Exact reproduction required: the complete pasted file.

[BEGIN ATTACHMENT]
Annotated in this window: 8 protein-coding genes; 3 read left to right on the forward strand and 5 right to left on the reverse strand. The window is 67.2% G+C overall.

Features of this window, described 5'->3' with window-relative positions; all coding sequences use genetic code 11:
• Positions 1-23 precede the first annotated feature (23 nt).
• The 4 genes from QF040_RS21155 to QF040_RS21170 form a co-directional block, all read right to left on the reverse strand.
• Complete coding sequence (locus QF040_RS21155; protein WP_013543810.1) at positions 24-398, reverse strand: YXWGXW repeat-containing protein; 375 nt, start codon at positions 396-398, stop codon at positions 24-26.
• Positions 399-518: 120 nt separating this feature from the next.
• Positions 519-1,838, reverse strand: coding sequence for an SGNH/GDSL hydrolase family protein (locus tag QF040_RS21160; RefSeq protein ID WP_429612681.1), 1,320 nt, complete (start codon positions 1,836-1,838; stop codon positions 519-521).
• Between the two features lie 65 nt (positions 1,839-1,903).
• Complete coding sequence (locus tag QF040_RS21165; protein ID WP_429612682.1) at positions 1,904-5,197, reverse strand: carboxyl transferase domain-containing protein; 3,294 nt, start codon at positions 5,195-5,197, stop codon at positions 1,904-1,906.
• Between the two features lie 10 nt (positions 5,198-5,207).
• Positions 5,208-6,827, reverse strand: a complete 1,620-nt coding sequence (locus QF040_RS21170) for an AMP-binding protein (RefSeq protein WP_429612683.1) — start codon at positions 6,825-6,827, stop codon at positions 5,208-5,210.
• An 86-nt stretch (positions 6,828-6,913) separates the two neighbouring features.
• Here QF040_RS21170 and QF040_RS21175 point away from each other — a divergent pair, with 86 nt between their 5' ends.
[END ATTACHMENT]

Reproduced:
Annotated in this window: 8 protein-coding genes; 3 read left to right on the forward strand and 5 right to left on the reverse strand. The window is 67.2% G+C overall.

Features of this window, described 5'->3' with window-relative positions; all coding sequences use genetic code 11:
• Positions 1-23 precede the first annotated feature (23 nt).
• The 4 genes from QF040_RS21155 to QF040_RS21170 form a co-directional block, all read right to left on the reverse strand.
• Complete coding sequence (locus QF040_RS21155; protein WP_013543810.1) at positions 24-398, reverse strand: YXWGXW repeat-containing protein; 375 nt, start codon at positions 396-398, stop codon at positions 24-26.
• Positions 399-518: 120 nt separating this feature from the next.
• Positions 519-1,838, reverse strand: coding sequence for an SGNH/GDSL hydrolase family protein (locus tag QF040_RS21160; RefSeq protein ID WP_429612681.1), 1,320 nt, complete (start codon positions 1,836-1,838; stop codon positions 519-521).
• Between the two features lie 65 nt (positions 1,839-1,903).
• Complete coding sequence (locus tag QF040_RS21165; protein ID WP_429612682.1) at positions 1,904-5,197, reverse strand: carboxyl transferase domain-containing protein; 3,294 nt, start codon at positions 5,195-5,197, stop codon at positions 1,904-1,906.
• Between the two features lie 10 nt (positions 5,198-5,207).
• Positions 5,208-6,827, reverse strand: a complete 1,620-nt coding sequence (locus QF040_RS21170) for an AMP-binding protein (RefSeq protein WP_429612683.1) — start codon at positions 6,825-6,827, stop codon at positions 5,208-5,210.
• An 86-nt stretch (positions 6,828-6,913) separates the two neighbouring features.
• Here QF040_RS21170 and QF040_RS21175 point away from each other — a divergent pair, with 86 nt between their 5' ends.